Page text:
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The Secret To Successful Business Meetings

By Guest

I had a phobia about getting new customers when I first started my online marketing business. This phobia is known as a fear of rejection, and in the sales arena is called a fear of cold calling. It is common problem faced by new entrants to most businesses, and is understandable, given that xenophobia is well known and even reinforced by many of our social structures.

For me, I knew I wasn’t afraid of talking to people. In fact I loved it, and still do. No, my issues were related to the outcome of my approach to people about my business – my fear was of their rejection of my business, not of me. Once I had identified that, I had something to work on and to combat.

My mentor instructs on small business strategies. He believes we can break every personal interaction down to basic components, and work out scenarios where the outcomes are optimised, without creating further unresolvable problems for any of the involved parties. Necessarily these strategies must incorporate all parties needs, if they can be ascertained.

If you think about that objectively, you are forced to focus on the gestalt, rather than your desired outcome. This is empowering in that the other party will quickly realize that you are not pressuring them, or looking for the quick sale. Their interactions will be more open, relaxed and ready for any required negotiation.

If this sounds complex, don’t panic. Techniques are available to help set the strategies. I use a chart which some will recognise as a Ben Franklin to identify the various factors at play.

Initially, I write down what I want from the interaction of the parties. I list my goals, my potential emotions, and work out what i expect from the other party, my expectations. This is not always easy, but with practice the process becomes automatic. The hard part is the emotions which drive our decisions – we need to be careful and anticipate all possible permutations.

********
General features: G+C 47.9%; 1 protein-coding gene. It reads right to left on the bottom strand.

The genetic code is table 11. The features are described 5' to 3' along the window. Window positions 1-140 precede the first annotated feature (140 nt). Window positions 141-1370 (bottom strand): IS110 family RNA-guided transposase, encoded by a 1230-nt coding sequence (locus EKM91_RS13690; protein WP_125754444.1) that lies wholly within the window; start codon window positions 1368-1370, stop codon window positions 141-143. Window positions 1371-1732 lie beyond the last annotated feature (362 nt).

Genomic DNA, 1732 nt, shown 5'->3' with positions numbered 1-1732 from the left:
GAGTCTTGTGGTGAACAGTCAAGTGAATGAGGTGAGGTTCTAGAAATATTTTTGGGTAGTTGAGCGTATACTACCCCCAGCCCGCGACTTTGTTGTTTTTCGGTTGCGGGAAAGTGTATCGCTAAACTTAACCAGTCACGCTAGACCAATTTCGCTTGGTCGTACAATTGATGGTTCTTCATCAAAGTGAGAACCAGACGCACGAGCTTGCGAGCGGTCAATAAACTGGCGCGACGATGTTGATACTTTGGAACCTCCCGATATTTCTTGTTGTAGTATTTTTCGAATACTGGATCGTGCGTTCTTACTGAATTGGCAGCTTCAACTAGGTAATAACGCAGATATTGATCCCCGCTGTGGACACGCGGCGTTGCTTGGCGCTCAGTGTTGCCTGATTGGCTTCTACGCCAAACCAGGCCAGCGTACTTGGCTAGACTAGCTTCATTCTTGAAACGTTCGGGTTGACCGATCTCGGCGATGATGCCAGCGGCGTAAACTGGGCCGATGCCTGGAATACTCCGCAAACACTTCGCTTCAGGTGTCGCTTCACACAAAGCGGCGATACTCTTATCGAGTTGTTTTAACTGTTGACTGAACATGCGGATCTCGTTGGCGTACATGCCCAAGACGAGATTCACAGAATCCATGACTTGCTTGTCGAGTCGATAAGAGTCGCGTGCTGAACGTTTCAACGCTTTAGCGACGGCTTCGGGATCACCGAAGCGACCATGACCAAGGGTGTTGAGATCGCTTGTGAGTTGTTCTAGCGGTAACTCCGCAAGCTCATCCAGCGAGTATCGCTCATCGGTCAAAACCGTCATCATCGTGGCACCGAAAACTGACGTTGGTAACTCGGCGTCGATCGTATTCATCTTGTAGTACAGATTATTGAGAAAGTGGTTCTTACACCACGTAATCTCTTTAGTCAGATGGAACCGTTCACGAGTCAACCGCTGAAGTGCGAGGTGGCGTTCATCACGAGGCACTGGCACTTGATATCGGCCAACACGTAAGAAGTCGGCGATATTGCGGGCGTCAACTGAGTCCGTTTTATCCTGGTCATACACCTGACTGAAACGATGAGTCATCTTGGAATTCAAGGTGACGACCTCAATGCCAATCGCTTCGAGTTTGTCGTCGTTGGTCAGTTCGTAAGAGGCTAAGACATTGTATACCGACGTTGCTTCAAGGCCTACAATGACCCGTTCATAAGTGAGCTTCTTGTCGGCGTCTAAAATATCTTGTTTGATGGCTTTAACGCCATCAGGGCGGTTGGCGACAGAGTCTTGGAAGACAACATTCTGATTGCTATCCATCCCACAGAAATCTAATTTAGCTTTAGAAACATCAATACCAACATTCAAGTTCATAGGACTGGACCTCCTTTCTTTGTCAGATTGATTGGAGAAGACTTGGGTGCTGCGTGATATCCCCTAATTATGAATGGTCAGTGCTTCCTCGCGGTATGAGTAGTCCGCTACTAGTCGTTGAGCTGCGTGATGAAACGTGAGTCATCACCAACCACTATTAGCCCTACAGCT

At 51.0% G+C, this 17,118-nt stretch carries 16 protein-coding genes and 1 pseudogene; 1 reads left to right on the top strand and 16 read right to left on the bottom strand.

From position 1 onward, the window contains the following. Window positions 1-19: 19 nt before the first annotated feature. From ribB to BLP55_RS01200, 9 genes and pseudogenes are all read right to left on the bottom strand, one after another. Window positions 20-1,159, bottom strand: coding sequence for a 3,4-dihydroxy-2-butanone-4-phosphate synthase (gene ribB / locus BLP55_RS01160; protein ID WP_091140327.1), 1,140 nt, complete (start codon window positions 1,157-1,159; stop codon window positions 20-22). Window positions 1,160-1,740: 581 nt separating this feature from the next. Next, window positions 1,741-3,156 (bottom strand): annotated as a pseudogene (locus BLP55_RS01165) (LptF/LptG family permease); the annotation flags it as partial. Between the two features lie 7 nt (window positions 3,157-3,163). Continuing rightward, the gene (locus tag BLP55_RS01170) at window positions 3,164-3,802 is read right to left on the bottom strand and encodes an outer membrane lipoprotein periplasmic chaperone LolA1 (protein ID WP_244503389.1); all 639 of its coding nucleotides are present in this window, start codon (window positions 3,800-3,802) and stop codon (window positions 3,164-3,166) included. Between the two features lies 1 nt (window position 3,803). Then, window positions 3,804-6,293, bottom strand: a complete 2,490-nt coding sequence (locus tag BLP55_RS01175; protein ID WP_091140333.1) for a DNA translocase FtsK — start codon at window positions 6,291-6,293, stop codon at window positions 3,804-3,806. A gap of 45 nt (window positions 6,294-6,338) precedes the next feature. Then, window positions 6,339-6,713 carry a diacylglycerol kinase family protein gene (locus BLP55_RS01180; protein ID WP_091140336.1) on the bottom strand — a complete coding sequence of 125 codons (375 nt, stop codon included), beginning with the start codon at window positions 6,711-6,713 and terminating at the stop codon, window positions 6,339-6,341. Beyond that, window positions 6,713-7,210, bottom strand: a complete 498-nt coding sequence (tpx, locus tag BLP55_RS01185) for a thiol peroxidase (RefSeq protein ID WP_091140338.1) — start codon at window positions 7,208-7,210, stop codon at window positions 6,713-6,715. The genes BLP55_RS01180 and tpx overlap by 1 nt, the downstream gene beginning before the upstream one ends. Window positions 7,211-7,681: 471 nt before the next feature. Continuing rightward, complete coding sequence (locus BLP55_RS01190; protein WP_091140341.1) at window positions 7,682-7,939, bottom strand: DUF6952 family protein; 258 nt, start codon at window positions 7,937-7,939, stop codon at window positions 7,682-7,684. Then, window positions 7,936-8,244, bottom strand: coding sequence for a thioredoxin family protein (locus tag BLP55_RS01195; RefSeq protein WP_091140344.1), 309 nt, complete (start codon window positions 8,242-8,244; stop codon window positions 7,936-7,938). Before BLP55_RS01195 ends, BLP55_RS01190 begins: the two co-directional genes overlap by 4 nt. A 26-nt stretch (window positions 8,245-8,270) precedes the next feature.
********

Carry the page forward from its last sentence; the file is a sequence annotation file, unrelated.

Next comes the tricky part. I try to think of the other party or parties’ goals and expectations. The the even trickier part I try to imagine what thieir emotions might be during our interaction.

Imagine this: I am to call a prospect, to see if he will be making an application to join my primary business.

My objective is to have my lead submit an application to join the business. If they decide against that, the goal is to retain them as subscribers to my email newsletters.

My emotions would be excitement/fear that they will not want to complete an application, pleasure/excitement if they decide they will, and disappointment if they decide they are not interested.

My positive expectation is that my lead will complete the application, the negative that they are not interested at all, and should they not be ready to submit the application, I would expect that they would stay on the list. I expect they will avoid money decisions, will be suspicious and could even be hostile and rude.

Their goal may be to avoid spending money, and to find out what it is that I am marketing. Their emotions may be fear that I will somehow force them to give me money, or to take some advanatge away from them. They may be excited that they may be close to joining a business opportunity, or they may be frightened by it. Their expectations may be that they will be subjected to a sales pitch, and that they will say no.They may also be expecting more information about my opportunity, and they may be expecting to make a decision about that.

Each of these possibilities can be envisaged and planned for. An optimum and mutually acceptable compromise on differing expectations is far more likely should the whole scenario be assessed.

Don Fuller has been successfully using this and other methods to grow his online network marketing business for years. If you want more information on the methods available to empower your business and your interpersonal skills, you can subscribe to our newsletter by going to his website and following the prompts to his On Line Opportunity or visit Don’s Blog

Article kindly provided by UberArticles.com

Topics: Negotiation | Comments Off

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Article Citation
MLA Style Citation:
Guest, Guest "The Secret To Successful Business Meetings." The Secret To Successful Business Meetings. 3 Jul. 2010. uberarticles.com. 21 Nov 2014 <http://uberarticles.com/business/negotiation/the-secret-to-successful-business-meetings/>.

APA Style Citation:
Guest, G (2010, July 3). The Secret To Successful Business Meetings. Retrieved November 21, 2014, from http://uberarticles.com/business/negotiation/the-secret-to-successful-business-meetings/

Chicago Style Citation:
Guest, Guest "The Secret To Successful Business Meetings" uberarticles.com. http://uberarticles.com/business/negotiation/the-secret-to-successful-business-meetings/


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